Wednesday, December 22, 2010

PyPy 1.4.1

Here is PyPy 1.4.1 :-)

Update: Win32 binaries available.


Release announcement

We're pleased to announce the 1.4.1 release of PyPy. This release consolidates all the bug fixes that occurred since the previous release. To everyone that took the trouble to report them, we want to say thank you.

What is PyPy

PyPy is a very compliant Python interpreter, almost a drop-in replacement for CPython. Note that it still only emulates Python 2.5 by default; the fast-forward branch with Python 2.7 support is slowly getting ready but will only be integrated in the next release.

In two words, the advantage of trying out PyPy instead of CPython (the default implementation of Python) is, for now, the performance. Not all programs are faster in PyPy, but we are confident that any CPU-intensive task will be much faster, at least if it runs for long enough (the JIT has a slow warm-up phase, which can take several seconds or even one minute on the largest programs).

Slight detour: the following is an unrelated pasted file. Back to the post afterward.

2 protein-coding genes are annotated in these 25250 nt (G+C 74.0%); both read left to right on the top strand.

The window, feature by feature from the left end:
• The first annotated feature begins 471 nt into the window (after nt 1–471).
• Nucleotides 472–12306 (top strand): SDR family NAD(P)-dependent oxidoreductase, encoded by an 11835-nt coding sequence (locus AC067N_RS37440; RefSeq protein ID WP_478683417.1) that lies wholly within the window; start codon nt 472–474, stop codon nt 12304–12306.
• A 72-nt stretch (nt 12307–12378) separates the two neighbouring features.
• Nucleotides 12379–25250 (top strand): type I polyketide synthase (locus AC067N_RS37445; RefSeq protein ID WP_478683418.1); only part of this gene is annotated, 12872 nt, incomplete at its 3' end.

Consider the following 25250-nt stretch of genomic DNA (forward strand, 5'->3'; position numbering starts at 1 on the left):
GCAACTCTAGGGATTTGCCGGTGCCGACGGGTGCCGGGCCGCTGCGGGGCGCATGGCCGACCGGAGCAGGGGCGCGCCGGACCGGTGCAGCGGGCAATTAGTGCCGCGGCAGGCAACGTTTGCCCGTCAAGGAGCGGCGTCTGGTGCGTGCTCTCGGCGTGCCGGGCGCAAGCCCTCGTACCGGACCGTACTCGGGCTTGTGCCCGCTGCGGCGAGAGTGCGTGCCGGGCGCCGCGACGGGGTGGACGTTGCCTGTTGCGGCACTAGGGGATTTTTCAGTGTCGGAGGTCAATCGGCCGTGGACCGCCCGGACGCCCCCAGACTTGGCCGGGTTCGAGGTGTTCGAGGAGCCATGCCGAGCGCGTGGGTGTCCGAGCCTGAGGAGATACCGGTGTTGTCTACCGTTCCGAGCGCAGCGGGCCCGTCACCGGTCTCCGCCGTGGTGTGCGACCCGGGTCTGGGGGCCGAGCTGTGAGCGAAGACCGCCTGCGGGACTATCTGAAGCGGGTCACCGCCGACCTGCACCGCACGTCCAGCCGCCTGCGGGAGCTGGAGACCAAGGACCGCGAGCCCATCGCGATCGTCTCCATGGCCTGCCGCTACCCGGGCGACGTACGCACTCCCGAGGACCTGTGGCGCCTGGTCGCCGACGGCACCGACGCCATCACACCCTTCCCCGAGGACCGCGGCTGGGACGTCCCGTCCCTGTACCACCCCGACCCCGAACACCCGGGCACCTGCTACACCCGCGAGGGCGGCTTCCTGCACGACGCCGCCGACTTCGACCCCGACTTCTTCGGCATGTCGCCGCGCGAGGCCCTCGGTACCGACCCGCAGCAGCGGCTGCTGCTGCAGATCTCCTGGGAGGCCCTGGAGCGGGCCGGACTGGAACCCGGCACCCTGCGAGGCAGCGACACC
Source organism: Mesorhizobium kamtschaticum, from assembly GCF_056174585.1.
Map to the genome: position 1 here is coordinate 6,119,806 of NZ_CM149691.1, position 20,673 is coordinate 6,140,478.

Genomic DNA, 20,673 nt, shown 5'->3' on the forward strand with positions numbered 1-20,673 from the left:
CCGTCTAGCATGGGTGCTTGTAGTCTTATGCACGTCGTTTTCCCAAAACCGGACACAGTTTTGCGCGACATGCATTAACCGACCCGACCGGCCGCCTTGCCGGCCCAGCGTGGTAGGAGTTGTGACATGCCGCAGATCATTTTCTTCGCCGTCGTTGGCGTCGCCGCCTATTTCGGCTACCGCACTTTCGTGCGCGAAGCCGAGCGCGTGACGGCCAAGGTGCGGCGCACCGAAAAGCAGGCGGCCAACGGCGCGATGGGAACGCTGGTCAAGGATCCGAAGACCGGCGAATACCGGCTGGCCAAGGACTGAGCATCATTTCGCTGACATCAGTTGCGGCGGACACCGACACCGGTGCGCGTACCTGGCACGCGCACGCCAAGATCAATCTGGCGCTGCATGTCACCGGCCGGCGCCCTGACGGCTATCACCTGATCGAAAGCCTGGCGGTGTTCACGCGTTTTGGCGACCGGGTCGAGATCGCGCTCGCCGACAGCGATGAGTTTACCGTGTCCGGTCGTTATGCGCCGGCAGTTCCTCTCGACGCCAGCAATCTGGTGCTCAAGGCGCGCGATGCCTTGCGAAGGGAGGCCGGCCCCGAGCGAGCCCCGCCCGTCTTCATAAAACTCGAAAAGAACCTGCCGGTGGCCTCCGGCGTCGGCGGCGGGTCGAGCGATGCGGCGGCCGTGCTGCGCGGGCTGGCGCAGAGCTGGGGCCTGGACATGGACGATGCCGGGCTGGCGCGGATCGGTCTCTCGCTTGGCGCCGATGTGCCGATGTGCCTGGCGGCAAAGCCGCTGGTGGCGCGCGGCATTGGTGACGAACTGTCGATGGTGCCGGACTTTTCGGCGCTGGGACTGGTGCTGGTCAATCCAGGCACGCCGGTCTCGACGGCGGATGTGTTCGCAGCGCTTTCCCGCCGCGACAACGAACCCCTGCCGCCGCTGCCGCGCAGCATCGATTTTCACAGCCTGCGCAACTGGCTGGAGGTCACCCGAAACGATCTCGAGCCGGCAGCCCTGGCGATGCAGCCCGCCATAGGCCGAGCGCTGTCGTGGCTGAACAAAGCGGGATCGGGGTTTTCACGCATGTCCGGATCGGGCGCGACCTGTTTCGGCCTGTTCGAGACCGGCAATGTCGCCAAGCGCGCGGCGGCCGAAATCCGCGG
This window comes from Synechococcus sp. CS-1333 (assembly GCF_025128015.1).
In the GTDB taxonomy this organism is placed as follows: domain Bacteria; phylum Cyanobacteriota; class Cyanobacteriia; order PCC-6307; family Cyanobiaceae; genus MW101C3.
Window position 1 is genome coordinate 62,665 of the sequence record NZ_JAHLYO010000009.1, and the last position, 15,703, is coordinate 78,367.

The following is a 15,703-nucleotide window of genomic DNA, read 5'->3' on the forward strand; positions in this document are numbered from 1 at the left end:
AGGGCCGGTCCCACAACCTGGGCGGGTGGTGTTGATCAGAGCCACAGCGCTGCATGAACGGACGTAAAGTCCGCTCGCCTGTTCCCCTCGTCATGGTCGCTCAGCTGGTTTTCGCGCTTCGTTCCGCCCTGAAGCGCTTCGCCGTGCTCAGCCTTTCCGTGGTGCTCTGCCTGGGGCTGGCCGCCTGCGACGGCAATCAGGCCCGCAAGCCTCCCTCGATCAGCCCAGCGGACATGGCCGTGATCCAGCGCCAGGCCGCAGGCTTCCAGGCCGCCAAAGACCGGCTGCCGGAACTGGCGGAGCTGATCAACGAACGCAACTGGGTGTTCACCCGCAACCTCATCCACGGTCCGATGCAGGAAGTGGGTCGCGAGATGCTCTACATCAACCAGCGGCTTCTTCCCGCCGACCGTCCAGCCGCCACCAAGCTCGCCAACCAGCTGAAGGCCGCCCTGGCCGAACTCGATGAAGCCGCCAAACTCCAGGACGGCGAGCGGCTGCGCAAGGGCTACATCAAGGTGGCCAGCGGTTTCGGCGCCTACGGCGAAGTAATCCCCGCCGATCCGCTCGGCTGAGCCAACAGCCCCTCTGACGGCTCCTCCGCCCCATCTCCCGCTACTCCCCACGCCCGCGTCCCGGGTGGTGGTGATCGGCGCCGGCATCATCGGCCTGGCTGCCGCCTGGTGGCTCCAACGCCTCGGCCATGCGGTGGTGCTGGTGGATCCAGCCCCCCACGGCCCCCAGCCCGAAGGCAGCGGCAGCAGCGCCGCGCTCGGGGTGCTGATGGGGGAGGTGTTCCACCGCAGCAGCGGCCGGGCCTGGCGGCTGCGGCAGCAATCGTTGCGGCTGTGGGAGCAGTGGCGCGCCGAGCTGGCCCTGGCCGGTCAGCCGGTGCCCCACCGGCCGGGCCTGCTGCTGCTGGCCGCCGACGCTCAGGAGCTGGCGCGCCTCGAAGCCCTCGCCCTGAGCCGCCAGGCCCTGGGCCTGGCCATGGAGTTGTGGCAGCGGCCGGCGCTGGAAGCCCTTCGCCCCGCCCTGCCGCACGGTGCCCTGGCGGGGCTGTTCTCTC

Note again that we do support compiling and using C extension modules from CPython (pypy install). However, this is still an alpha feature, and the most complex modules typically fail for various reasons; others work (e.g. PIL) but take a serious performance hit. Also, for Mac OS X see below.

Please note also that PyPy's performance was optimized almost exclusively on Linux. It seems from some reports that on Windows as well as Mac OS X (probably for different reasons) the performance might be lower. We did not investigate much so far.

More highlights

  • We migrated to Mercurial (thanks to Ronny Pfannschmidt and Antonio Cuni) for the effort) and moved to bitbucket. The new command to check out a copy of PyPy is:
    hg clone

  • In long-running processes, the assembler generated by old JIT-compilations is now freed. There should be no more leak, however long the process runs.

  • Improve a lot the performance of the binascii module, and of hashlib.md5 and hashlib.sha.